Lee Christofis's dance icons

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Dance writer and critic Lee Christofis was made a Member of the General Division (AM) "for significant service to the performing arts, particularly to dance" in this year's Queen's Birthday Honours. To mark his achievement, 'Dance Australia' asked him the impossible: to nominate some highlights of his 60 years of watching dance (in 800 words). After much narrowing down and rewrites, he provided this list below.

Lee Christofis at home. Photo: Kvu

My love of ballet emerged watching the Borovansky Ballet, the Australian Ballet and the Royal Ballet between 1960 and 1963. Aged 12, I wagged school to see my first Giselle at Her Majesty’s Theatre, and Paul Grinwis’s one-act drama The Eternal Lovers, where Love and Death fight for the souls of Romeo and Juliet. Later I saw Grinwis dance Vaslav Nijinsky’s Afternoon of a faun in the intimate Lisner Academy Theatre.

 Soon I was overwhelmed by Margot Fonteyn and Royal Ballet colleagues dancing Frederick Ashton’s pure abstract ballet, Symphonic Variations — clear in theme and structure, an exquisite synthesis with Cesar Frank’s music and Sophie Fedorovitch's design. I found these qualities in George Balanchine’s Serenade too, rising magically through Tchaikovsky’s score. During forensic conversations about these and other ballets with Queensland Ballet founder, Charles Lisner, I learned as both dancer and viewer to find purpose in each aspect of a choreography; without it, many ballets faded away. This idea grew when performing in two of Lisner’s compelling dramas, The Utopians and Oedipus Rex, and watching every ballet I could find.

 Today Giselle remains my 19th century icon (in several versions) before Peggy van Praagh’s Swan Lake, Bournonville’s La Sylphide and Nureyev’s versions of Petipa’s Don Quixote and Raymonda. My Ballets Russes icons are Fokine’s Petrouchka, Nijinsky’s Rite of Spring, his sister Bronislava's Les Noces, Balanchine’s Apollo and Léonide Massine’s Les Présages. I include Pina Bausch’s Rite of Spring here as it superbly reflects Nijinsky’s intentions, as does Stephen Page’s Rites, through its Indigenous symbolism.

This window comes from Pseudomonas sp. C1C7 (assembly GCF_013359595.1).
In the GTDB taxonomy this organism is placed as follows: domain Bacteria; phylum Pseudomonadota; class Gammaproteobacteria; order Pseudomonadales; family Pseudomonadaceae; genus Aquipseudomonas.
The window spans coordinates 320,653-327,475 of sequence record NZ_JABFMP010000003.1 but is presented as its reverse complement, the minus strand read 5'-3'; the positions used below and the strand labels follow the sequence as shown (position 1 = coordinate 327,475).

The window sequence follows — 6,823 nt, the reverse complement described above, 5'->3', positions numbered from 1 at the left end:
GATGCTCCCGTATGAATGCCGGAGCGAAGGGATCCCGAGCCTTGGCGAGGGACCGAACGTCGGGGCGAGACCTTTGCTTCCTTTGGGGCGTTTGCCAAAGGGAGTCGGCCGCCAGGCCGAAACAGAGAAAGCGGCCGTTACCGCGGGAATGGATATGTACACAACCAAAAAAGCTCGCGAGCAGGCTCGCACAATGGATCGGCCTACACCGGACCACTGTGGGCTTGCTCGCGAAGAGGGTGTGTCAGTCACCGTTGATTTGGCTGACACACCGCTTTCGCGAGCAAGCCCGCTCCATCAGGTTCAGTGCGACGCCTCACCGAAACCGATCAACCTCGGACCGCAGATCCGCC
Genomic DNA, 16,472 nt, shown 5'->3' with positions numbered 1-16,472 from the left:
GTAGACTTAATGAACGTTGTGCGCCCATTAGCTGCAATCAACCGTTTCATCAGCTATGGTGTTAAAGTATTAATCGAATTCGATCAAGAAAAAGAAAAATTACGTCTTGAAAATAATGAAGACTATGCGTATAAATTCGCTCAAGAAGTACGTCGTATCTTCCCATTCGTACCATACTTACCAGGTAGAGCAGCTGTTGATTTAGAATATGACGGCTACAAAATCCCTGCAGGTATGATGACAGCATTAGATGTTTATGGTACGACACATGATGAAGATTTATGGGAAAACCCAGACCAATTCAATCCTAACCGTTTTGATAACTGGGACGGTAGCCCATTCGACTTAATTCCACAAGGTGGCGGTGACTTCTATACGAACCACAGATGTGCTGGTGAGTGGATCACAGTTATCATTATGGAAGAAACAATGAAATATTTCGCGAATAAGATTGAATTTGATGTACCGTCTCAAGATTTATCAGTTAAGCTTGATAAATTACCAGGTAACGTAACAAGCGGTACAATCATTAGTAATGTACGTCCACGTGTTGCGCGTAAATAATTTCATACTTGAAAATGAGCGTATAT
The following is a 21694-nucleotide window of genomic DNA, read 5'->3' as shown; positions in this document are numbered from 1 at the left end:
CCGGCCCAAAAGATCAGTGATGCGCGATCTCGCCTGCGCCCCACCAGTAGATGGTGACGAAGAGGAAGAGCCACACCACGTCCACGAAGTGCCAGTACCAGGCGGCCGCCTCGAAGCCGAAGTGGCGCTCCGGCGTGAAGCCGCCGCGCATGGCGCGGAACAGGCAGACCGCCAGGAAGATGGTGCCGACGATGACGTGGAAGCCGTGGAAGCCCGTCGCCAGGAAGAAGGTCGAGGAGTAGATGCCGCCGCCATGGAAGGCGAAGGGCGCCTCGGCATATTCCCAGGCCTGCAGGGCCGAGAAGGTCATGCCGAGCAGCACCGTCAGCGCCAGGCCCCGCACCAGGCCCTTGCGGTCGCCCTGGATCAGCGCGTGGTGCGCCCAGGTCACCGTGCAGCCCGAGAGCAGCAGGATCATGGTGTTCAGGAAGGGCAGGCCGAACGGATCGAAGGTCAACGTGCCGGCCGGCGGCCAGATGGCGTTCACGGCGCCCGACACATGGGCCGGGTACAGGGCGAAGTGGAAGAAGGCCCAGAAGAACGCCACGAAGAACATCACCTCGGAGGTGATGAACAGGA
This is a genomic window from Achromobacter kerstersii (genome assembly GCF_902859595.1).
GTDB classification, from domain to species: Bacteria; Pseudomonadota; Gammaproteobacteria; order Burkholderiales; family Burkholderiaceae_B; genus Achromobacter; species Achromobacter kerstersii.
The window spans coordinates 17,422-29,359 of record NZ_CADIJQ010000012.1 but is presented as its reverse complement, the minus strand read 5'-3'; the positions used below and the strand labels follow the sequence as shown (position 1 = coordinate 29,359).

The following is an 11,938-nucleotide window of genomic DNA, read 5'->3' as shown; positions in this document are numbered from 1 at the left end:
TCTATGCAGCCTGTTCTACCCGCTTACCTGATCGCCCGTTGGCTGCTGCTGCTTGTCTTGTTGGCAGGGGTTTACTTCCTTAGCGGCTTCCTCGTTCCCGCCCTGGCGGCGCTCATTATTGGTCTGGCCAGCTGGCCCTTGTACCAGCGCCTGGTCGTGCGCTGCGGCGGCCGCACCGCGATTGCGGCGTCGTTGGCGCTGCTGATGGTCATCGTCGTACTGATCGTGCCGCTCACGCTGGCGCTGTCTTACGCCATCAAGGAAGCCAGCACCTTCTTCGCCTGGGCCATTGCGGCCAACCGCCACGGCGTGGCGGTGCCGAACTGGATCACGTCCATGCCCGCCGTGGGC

More Ashton works, Cinderella, The Dream, and A Month in the Country, revealed his narrative genius. Today, Christopher Wheeldon’s superb creation, The Winter’s Tale, follows admirably in Ashton's footsteps. In America Balanchine explored many forms; while his Nutcracker maintained tradition, his sharp, modernist work, Agon, raised the critical bar. So did Jerome Robbins’s Dances at a Gathering and The Concert, while Glen Tetley and William Forsythe, based in Europe, tipped ballet sideways with Gemini and In the Middle, Somewhat Elevated respectively.

 Other ballets stretched acting and technique with realism, danger and eroticism Roland Petit’s Carmen, Maurice Bejart’s Songs of a Wayfarer, Cranko’s Onegin, Kenneth MacMillan’s Romeo and Juliet, Jiri Kylian’s Forgotten Land and John Neumeier’s Nijinsky.

 Across Australia one-act ballets proved the power of "economy of means". They include existential works like Natalie Weir’s Dry Sorrow, Steven Baynes’s Unspoken Dialogues and Garth Welch’s Othello. Richer ballets, like Robert Helpmann’s The Display, revealed great versatility of invention as did a welcome wave, decades later, of contemporary abstract works like Stanton Welch’s Diversions, Page’s Warumuk -- In the Dark Night, and Wayne McGregor’s Dyad 1929.

 The smaller full-length category stand-outs include Barry Moreland’s Hamlet and Ivan Cavallari’s Pinocchio (West Australian Ballet), Graeme Murphy’s Poppy (Sydney Dance Company) and Jonathan Taylor’s Wildstars (Australian Dance Theatre). The Australian Ballet’s iconic creations remain The Merry Widow, by Ronald Hynd and Helpmann, and Murphy's Nutcracker, but its most sophisticated Sleeping Beauty, staged for the official opening program of the Sydney Opera House, is now lost to us, as are myriad ballets across the world.

Want to have this for keeps? This article will appear in the 'July/August/September print issue of 'Dance Australia'.

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